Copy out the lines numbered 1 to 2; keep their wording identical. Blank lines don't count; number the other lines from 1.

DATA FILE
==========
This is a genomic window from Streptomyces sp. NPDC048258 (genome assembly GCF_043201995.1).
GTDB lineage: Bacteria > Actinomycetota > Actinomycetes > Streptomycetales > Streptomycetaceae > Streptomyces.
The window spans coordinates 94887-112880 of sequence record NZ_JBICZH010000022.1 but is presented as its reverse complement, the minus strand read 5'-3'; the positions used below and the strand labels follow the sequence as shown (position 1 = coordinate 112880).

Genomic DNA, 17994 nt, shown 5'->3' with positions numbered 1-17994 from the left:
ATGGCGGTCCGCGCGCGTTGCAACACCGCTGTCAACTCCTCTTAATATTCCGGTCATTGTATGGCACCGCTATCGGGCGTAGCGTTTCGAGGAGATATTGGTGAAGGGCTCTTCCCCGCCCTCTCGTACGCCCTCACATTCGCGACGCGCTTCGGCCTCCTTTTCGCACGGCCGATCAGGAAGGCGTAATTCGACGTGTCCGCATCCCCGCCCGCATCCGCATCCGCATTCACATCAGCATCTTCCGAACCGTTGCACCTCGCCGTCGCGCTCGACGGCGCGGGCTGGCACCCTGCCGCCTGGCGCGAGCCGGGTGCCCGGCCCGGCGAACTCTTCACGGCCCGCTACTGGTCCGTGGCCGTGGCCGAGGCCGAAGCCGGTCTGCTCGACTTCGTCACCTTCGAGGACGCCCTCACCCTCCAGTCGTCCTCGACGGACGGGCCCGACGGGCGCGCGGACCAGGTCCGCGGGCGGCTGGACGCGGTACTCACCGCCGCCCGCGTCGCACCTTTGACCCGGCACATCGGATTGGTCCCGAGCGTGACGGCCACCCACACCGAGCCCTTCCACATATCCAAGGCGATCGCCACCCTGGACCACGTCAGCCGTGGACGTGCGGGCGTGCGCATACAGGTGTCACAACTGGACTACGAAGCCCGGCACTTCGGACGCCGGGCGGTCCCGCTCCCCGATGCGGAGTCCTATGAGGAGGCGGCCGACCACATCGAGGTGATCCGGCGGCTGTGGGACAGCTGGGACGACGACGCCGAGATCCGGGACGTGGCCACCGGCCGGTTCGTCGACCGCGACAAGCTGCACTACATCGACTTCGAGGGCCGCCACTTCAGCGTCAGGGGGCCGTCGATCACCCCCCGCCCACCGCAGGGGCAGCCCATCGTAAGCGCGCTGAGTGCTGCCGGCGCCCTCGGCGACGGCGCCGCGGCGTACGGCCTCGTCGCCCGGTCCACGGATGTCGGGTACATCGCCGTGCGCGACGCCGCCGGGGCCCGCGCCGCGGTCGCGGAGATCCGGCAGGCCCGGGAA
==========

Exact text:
This is a genomic window from Streptomyces sp. NPDC048258 (genome assembly GCF_043201995.1).
GTDB lineage: Bacteria > Actinomycetota > Actinomycetes > Streptomycetales > Streptomycetaceae > Streptomyces.